Get Digital has developed a digital skills assessment tool for service users based around the Essential Digital Skills (for life) framework. To ensure that the digital skills and tools within the framework were useful and relevant for people experiencing homeless, they undertook a consultation process with key stakeholders (service users, volunteers, staff and managers).

This information gained from the consultation sessions would be used to shape the Get Digital Assessment tool to include the most relevant skills, apps and tools for the people supported by the programme. Given that the categories within the ESD framework cover a wide range of digital skills (Communication, Handling Content and Information, Problem Solving, Transacting and Being Safe and Legal Online), the assessment tool can be used for anyone that is wanting to learn how to engage with the digital world: staff, volunteers and service users.

The processes around assessment and support plans that are already in use within Streetwork are being reviewed. The objective is to integrate digital skills assessment and development of skills into the current process making digital skills development a core part of service delivery.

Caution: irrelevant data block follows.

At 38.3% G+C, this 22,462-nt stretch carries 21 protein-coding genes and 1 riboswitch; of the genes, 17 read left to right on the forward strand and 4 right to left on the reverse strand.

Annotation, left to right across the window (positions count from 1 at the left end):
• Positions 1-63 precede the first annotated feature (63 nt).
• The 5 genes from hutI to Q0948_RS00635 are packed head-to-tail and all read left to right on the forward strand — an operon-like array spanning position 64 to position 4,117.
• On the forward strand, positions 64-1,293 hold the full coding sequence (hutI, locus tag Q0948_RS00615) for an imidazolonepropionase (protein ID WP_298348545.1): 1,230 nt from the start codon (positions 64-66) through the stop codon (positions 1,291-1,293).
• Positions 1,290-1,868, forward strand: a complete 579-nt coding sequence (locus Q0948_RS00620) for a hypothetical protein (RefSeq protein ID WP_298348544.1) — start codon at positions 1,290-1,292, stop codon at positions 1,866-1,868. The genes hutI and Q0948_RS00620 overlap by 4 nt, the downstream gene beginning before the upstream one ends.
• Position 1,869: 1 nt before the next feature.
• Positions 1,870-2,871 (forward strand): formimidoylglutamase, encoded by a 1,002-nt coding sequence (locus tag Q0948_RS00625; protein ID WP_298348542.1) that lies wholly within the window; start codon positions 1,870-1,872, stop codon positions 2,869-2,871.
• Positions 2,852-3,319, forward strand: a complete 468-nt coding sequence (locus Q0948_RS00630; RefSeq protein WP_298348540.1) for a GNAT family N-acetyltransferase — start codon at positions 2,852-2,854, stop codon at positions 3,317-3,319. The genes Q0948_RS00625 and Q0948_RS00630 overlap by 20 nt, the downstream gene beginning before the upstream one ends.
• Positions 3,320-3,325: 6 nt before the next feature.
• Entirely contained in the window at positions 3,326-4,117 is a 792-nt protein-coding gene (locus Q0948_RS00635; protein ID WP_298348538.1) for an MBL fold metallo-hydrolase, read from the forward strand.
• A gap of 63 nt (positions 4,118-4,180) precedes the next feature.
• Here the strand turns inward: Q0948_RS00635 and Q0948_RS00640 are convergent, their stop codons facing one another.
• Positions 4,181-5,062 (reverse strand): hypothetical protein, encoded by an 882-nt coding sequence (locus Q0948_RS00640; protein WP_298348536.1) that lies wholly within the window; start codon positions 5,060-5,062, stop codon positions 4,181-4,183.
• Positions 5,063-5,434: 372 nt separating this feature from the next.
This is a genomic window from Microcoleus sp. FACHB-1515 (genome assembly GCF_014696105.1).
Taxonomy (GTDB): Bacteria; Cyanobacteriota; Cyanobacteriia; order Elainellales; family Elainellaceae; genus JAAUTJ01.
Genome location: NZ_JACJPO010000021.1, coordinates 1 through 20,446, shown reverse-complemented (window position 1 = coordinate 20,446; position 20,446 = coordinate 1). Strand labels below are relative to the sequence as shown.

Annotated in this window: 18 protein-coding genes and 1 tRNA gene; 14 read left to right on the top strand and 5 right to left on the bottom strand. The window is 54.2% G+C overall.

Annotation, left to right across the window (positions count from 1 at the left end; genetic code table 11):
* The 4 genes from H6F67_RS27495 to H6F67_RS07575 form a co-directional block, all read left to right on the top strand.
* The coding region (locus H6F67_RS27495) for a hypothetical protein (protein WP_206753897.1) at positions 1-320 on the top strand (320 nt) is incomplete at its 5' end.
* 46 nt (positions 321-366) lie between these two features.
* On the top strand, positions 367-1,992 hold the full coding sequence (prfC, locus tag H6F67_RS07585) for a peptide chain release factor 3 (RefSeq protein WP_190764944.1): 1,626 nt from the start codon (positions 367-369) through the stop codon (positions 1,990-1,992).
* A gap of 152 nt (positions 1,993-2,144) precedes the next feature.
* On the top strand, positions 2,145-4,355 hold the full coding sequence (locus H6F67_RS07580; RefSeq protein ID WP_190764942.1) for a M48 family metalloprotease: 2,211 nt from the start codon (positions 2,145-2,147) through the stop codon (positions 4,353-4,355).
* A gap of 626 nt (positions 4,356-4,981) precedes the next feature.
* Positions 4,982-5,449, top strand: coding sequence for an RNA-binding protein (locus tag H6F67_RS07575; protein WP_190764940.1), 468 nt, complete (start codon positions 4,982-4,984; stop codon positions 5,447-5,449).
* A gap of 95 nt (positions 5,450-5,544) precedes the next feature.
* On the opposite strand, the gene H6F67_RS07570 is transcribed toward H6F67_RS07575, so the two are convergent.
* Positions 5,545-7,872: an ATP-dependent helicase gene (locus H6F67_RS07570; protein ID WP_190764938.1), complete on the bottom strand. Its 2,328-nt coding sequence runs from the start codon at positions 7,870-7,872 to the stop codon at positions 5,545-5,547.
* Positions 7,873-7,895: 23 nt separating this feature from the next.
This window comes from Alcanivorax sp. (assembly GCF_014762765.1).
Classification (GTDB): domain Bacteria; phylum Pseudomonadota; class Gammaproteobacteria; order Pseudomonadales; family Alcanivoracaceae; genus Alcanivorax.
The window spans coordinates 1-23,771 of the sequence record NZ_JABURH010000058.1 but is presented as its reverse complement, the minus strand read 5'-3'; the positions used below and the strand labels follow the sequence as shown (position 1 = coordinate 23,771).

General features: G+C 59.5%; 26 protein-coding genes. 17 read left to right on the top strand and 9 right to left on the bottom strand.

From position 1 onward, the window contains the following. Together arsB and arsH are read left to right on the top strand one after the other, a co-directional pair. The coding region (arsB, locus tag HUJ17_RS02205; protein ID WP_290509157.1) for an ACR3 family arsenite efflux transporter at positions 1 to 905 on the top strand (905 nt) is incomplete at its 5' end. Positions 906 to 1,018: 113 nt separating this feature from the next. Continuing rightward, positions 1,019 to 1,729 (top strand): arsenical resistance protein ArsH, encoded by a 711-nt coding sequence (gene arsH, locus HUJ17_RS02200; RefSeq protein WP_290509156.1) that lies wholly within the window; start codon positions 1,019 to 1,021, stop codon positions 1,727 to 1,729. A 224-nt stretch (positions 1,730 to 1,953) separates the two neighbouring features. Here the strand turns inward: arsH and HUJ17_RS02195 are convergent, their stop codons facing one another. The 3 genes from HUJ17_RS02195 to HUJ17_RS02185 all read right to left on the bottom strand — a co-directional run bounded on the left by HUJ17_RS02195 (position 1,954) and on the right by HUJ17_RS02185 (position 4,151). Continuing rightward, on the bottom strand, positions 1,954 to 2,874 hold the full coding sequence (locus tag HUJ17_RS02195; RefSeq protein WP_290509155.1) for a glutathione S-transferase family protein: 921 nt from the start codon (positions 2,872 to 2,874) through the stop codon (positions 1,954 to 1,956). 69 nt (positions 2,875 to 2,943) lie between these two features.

The barriers for service users at the project – especially those who lack even foundation digital skills are access, skills, motivation and lack of understanding of the benefits.

Digital Champion Training for the project is starting in March 2019 and will integrate learning from the current digital drop-in that the project runs, as well as the feedback gathered from service users on the types of skills they would want to develop.

Project development phase

Below is a diagram highlighting the many elements which have gone into building an integrated project for Streetwork Scotland. This has given them a basis for developing their digital inclusion work further.

Talking to Jamie Trout, Get Digital Programme Manager, about his experiences, we asked him what had been most useful during this set up phase.